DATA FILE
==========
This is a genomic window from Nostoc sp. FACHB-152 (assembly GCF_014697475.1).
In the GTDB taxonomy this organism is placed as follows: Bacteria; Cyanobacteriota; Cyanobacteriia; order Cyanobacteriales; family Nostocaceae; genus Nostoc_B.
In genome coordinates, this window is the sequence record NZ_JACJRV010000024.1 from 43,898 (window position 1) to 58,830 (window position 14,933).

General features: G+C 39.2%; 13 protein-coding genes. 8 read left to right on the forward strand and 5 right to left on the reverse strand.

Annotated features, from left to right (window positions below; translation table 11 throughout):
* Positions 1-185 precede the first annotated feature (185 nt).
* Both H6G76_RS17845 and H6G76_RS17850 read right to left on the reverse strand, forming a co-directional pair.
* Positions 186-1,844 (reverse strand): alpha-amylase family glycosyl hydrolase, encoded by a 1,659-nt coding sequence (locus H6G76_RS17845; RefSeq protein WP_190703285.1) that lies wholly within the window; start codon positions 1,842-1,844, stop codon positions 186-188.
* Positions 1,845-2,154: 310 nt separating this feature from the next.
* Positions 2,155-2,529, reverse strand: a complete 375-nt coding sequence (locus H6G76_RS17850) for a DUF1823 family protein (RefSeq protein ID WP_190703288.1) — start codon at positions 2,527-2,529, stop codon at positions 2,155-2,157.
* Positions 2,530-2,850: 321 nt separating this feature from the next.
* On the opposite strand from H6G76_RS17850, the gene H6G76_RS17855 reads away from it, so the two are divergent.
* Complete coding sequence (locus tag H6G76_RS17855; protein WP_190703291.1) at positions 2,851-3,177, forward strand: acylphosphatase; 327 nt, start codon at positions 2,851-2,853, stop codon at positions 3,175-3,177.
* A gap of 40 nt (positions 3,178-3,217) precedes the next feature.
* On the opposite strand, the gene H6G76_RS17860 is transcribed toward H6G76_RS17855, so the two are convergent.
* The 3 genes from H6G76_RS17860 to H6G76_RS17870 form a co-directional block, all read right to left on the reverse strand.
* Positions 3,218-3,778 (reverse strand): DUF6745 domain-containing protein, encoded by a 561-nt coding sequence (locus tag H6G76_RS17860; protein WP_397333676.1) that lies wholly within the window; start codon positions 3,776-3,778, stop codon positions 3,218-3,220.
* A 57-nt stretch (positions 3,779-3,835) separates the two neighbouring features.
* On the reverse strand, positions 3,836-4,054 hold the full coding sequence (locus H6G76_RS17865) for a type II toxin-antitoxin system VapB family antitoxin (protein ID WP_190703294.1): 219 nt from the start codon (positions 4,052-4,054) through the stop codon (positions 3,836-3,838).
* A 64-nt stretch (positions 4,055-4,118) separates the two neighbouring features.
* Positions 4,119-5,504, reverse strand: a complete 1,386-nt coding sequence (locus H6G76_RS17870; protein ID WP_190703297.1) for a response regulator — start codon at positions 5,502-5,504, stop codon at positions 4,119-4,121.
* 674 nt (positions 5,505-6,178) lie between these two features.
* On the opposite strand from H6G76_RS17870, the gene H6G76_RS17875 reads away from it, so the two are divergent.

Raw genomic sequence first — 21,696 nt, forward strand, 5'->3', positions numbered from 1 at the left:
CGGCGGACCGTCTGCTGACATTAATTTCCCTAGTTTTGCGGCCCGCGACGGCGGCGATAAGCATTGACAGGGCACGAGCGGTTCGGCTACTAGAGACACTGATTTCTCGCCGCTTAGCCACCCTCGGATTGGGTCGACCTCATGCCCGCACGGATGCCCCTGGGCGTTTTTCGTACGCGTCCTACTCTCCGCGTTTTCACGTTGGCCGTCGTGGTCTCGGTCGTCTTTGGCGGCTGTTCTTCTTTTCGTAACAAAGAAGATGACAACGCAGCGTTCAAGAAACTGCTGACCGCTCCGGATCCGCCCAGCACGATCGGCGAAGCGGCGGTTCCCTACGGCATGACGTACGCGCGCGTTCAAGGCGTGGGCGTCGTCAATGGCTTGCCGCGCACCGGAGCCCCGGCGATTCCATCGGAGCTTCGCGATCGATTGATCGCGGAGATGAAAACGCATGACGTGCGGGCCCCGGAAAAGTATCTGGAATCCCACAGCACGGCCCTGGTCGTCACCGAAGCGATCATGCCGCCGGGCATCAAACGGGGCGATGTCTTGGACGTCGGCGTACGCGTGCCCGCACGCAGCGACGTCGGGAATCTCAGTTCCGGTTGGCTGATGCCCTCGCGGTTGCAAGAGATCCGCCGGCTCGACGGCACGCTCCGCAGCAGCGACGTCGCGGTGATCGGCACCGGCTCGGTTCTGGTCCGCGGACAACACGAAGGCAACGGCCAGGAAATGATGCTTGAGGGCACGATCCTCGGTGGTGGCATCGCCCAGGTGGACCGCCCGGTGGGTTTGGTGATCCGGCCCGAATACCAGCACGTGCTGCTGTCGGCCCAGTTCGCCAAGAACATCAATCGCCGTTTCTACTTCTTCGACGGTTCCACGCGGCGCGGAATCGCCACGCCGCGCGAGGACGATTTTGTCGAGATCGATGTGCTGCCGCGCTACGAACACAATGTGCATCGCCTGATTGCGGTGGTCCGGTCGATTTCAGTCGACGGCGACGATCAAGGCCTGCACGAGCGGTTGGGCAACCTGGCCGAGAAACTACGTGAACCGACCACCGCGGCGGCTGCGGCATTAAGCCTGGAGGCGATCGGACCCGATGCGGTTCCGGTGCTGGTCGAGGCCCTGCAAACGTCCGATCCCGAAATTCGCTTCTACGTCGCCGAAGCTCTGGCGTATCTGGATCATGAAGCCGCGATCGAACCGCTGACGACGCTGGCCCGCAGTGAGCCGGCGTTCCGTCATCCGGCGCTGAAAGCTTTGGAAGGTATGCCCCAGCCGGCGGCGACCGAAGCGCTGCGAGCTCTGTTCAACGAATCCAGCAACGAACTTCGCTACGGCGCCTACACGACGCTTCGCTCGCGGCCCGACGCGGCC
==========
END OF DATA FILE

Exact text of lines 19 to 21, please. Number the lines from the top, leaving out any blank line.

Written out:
* On the reverse strand, positions 3,836-4,054 hold the full coding sequence (locus H6G76_RS17865) for a type II toxin-antitoxin system VapB family antitoxin (protein ID WP_190703294.1): 219 nt from the start codon (positions 4,052-4,054) through the stop codon (positions 3,836-3,838).
* A 64-nt stretch (positions 4,055-4,118) separates the two neighbouring features.
* Positions 4,119-5,504, reverse strand: a complete 1,386-nt coding sequence (locus H6G76_RS17870; protein ID WP_190703297.1) for a response regulator — start codon at positions 5,502-5,504, stop codon at positions 4,119-4,121.